Last week I was at the World 8 Ball Pool Championships in Blackpool, UK. It is the pinnacle of the 8 Ball game with teams traveling from all over the planet to take part.
The event runs for a total of 10 days and consists of many different events. As well as the main events of Team Championships, Mens & Ladies Singles; there are also Junior, Senior & Wheelchair events.
These days, I no longer compete. My work is as an entertainer and pool coach and that’s what I was in Blackpool to do. I arrived just as the crew were setting up for the televised stages, ready to perform three different jobs over the next few days.
My first task was to run a coaching seminar for a group of local children, who were visiting the event. The organisers set me up in the practice room, where players who are in the later stages get the chance to hit the balls around on a table similar to the one in the arena.
Coaching youngsters can be quite difficult. The thing that will do their game the most good in the future is getting the basics right, but most kids just want to learn how to do the big shots! So I decided to do a session that covered both… We would work on stance and then look at some trickshots.
When I first started hitting balls around a table I was around 8 years old, and it was another 10 years or so before I got close to getting the right stance. So it’s important for young players to know what a good stance is as soon as possible – even if they can’t see over the table yet! Getting the cue to go through straight is a challenge that every player has throughout their playing career, therefore you can never be too young to learn about how important that is. So that’s the first thing I did with this group. We looked at what the cue should be doing, and worked out ways that short people could achieve that!
Then came the trickshots. This was a lot of fun! We went through a few of my favourite tricks that could be played on any old pub table, and the kids got to have a go at them too! It was odd, some of the easier tricks proved difficult, but the more tricky shots seemed to work. The result was a good time was had by all – and I think the parents learned a lot too!
The following day saw the start of the television stages. The final stages were filmed for Sky Sports by the cameras of SGTV, for broadcast later in the year. This is recorded in an arena built specially for the event inside the Imperial Hotel. There are seven programmes in total featuring semi-finals of the team event and the men’s singles, and followed by the finals of those competitions and the final of the ladies individual event too.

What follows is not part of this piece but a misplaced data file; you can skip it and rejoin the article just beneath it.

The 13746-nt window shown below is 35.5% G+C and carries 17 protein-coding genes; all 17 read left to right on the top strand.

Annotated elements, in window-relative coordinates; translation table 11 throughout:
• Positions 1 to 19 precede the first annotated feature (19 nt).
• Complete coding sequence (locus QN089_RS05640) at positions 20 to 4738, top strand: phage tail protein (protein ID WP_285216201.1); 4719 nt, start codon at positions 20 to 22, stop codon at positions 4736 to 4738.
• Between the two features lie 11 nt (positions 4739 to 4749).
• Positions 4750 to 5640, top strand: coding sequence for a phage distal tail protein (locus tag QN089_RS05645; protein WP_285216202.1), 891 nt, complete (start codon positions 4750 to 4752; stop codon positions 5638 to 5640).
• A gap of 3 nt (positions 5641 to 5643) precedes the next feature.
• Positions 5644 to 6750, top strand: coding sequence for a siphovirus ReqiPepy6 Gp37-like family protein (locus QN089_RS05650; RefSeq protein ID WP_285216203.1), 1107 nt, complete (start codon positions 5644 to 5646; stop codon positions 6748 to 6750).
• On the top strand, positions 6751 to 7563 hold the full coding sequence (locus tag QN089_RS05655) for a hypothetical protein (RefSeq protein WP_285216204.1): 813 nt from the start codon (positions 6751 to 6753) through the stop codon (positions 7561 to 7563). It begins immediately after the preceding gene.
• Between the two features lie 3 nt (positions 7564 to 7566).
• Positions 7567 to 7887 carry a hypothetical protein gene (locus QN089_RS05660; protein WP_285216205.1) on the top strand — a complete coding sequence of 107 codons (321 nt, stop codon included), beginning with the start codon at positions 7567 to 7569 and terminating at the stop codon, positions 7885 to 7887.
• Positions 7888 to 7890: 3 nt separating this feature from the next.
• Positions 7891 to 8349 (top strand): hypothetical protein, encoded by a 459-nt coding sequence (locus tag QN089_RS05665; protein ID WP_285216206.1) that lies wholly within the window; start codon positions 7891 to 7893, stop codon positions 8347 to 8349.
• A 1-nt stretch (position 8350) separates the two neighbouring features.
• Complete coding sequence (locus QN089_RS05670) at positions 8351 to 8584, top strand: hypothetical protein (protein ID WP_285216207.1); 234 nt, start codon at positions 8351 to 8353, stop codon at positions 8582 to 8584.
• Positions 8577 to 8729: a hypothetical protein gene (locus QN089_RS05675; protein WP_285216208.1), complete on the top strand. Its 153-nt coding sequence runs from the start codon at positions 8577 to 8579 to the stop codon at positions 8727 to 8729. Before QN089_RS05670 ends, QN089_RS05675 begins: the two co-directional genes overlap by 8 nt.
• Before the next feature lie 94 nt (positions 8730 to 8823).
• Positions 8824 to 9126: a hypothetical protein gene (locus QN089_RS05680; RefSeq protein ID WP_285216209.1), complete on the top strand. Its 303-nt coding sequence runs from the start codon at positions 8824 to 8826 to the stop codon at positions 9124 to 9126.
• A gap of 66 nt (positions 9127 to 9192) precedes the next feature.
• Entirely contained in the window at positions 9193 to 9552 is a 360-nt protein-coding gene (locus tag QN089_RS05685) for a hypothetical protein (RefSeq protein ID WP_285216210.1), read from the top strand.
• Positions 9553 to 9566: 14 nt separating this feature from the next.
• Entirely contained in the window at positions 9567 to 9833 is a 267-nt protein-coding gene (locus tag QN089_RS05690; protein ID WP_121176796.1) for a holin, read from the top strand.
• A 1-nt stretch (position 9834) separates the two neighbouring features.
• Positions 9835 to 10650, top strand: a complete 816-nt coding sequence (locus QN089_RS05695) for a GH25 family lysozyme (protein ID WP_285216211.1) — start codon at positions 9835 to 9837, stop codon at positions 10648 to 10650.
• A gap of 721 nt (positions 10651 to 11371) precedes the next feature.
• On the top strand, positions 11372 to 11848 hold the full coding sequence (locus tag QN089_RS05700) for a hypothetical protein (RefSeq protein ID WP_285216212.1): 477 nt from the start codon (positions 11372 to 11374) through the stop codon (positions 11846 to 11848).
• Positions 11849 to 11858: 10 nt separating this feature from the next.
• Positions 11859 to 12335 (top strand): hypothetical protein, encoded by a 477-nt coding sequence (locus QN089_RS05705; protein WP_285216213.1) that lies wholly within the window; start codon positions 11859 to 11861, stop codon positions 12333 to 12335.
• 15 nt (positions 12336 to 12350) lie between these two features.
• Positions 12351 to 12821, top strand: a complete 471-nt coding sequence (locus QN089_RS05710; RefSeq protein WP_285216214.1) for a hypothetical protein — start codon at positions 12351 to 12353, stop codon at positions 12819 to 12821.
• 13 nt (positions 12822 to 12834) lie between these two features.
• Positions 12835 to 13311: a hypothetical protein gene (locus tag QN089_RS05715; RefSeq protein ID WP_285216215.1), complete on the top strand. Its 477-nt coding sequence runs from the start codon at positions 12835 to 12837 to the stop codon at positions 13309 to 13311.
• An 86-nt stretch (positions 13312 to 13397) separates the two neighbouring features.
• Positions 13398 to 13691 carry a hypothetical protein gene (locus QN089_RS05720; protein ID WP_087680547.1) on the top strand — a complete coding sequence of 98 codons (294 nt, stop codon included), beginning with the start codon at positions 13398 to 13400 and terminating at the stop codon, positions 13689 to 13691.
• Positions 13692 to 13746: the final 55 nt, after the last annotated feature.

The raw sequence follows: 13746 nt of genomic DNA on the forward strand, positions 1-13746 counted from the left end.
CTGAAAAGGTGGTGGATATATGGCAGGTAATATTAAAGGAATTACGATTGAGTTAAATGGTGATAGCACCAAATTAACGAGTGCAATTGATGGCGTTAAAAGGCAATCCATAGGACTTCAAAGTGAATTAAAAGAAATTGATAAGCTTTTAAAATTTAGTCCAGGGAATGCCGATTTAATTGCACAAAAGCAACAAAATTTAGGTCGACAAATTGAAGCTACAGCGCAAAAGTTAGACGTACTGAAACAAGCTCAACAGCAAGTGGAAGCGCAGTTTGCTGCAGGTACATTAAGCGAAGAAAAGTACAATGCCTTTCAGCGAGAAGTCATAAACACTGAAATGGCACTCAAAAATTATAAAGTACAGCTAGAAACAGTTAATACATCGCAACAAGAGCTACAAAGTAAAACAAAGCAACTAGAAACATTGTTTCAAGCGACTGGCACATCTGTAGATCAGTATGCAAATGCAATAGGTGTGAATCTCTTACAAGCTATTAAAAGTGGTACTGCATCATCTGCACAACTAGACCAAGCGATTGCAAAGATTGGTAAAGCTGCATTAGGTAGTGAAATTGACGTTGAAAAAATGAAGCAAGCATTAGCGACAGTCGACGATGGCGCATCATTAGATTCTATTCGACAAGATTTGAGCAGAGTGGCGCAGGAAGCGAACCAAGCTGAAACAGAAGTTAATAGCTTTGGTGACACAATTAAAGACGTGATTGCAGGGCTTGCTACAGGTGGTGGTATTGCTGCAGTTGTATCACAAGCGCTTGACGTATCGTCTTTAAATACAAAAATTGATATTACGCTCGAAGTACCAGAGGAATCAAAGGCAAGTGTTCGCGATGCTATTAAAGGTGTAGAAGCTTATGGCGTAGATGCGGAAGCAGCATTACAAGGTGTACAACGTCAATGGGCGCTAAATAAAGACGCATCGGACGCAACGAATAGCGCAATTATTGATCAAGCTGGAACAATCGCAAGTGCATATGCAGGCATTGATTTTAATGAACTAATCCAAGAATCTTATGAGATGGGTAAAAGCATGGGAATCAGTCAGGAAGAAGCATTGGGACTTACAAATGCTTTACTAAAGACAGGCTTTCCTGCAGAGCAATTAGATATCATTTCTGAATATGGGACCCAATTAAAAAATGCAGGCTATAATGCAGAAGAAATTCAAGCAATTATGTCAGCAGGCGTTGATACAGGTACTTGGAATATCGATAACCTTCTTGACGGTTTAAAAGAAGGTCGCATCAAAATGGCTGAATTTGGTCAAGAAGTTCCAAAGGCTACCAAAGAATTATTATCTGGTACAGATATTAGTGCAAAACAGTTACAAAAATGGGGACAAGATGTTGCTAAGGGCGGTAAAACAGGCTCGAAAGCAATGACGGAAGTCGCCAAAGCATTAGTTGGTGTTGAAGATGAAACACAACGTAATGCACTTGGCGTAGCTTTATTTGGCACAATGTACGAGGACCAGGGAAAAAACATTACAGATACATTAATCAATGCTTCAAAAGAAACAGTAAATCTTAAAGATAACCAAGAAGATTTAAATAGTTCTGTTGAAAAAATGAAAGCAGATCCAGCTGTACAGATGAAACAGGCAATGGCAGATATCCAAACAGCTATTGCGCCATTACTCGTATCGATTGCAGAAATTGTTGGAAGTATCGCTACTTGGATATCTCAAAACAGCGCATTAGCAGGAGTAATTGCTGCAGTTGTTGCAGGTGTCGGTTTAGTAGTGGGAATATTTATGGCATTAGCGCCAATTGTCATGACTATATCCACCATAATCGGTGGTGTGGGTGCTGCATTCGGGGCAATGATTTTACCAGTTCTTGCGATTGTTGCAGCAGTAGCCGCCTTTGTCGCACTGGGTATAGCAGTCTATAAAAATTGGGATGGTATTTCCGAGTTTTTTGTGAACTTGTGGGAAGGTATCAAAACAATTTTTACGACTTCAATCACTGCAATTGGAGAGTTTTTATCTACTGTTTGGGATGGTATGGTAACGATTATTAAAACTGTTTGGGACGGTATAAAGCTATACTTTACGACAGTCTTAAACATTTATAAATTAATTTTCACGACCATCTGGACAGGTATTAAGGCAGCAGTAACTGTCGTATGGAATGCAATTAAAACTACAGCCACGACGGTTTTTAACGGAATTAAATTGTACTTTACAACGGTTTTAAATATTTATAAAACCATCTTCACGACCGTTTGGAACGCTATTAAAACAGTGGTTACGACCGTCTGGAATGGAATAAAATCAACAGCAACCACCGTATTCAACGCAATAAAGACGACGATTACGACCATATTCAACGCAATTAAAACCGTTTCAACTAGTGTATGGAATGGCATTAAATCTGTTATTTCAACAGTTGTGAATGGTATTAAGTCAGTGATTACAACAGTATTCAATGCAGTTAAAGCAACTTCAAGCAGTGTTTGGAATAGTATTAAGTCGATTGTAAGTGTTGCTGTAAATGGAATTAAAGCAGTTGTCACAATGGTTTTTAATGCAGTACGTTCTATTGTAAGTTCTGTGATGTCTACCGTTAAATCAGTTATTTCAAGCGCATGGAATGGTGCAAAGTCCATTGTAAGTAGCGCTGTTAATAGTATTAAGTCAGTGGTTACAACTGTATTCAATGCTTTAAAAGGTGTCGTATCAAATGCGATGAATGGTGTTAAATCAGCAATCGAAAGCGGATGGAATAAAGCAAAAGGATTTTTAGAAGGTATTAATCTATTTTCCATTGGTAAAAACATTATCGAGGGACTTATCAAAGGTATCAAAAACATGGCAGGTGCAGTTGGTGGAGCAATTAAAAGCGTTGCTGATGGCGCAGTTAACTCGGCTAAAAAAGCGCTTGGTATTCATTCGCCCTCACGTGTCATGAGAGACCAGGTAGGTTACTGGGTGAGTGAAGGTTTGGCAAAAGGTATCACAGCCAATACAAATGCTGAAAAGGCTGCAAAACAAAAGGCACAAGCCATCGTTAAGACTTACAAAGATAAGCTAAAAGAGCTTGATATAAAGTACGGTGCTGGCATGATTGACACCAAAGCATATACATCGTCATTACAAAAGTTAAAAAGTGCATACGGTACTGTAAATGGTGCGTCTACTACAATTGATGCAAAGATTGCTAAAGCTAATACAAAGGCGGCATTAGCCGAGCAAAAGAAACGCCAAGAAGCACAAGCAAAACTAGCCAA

My role during these matches is that of host/MC. Before each match I go out into the arena and introduce the referees and the players to the live audience. While I am only in the arena for a few minutes, it is a job that involves lots of waiting around, I have to be on hand for the interval after half the frames have been played – that can be quick, or it can take a long time – either way I can’t wander too far away. With four matches on the Tuesday, and three on the Wednesday it adds up to a lot of hours lurking in the darkness at the back of the set.
My final job at the World Championships is to record my ‘Masterclass’ segments. These are a series of short videos that go out in the middle of each programme. Some segments focus on trickshots that viewers can try, some concentrate on explaining elements of the game like the rules & tactics. We only have a couple of hours in the arena to get them all filmed, and it’s quite intense work talking to the camera while playing the shots. However, it is made easier by the guys at SGTV who are a real pleasure to work with.
The finals of the all the events were played on Wednesday, and this year saw a couple of the matches go to the last frame. It will make great television, so I don’t want to post the results here in case you want to watch it without knowing the results, but if you need to know now, go to http://www.wepf.org/.
At the end of each final, my last duty is to go into the arena and introduce the presentation party with the cups & cash. I always feel sorry for the runner(s)-up who have come so far and not quite got over the line, it’s important to remember that in some of the events the qualifiers started long before the 10 days in Blackpool. This year it must have been particularly hard on those who so nearly got their hands on the top prize, the result just coming down to a few balls. Of course, the winner should be celebrated, but so should all the players who this year made the televised stages so good to watch.
Last year, the pre-recorded World 8 Ball Championships programmes were on Sky Sports in October, It may well be the same this year – I will keep you posted.